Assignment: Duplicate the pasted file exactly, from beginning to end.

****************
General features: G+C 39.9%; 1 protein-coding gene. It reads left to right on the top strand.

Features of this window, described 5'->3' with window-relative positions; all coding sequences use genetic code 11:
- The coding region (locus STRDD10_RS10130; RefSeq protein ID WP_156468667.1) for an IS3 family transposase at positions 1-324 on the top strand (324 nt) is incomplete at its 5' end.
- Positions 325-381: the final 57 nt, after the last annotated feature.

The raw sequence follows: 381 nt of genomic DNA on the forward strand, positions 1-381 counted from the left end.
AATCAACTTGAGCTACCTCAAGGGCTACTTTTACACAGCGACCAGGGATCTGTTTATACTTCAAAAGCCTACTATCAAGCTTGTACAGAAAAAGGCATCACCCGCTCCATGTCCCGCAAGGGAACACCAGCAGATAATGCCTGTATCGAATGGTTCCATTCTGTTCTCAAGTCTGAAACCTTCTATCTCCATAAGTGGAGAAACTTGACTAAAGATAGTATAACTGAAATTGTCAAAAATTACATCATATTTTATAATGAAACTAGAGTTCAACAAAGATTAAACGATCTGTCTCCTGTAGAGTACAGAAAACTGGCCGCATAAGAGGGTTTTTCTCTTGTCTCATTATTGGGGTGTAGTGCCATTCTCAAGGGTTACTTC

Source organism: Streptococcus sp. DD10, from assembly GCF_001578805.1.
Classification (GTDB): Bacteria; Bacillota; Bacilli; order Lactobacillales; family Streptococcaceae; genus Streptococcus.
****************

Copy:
General features: G+C 39.9%; 1 protein-coding gene. It reads left to right on the top strand.

Features of this window, described 5'->3' with window-relative positions; all coding sequences use genetic code 11:
- The coding region (locus STRDD10_RS10130; RefSeq protein ID WP_156468667.1) for an IS3 family transposase at positions 1-324 on the top strand (324 nt) is incomplete at its 5' end.
- Positions 325-381: the final 57 nt, after the last annotated feature.

The raw sequence follows: 381 nt of genomic DNA on the forward strand, positions 1-381 counted from the left end.
AATCAACTTGAGCTACCTCAAGGGCTACTTTTACACAGCGACCAGGGATCTGTTTATACTTCAAAAGCCTACTATCAAGCTTGTACAGAAAAAGGCATCACCCGCTCCATGTCCCGCAAGGGAACACCAGCAGATAATGCCTGTATCGAATGGTTCCATTCTGTTCTCAAGTCTGAAACCTTCTATCTCCATAAGTGGAGAAACTTGACTAAAGATAGTATAACTGAAATTGTCAAAAATTACATCATATTTTATAATGAAACTAGAGTTCAACAAAGATTAAACGATCTGTCTCCTGTAGAGTACAGAAAACTGGCCGCATAAGAGGGTTTTTCTCTTGTCTCATTATTGGGGTGTAGTGCCATTCTCAAGGGTTACTTC

Source organism: Streptococcus sp. DD10, from assembly GCF_001578805.1.
Classification (GTDB): Bacteria; Bacillota; Bacilli; order Lactobacillales; family Streptococcaceae; genus Streptococcus.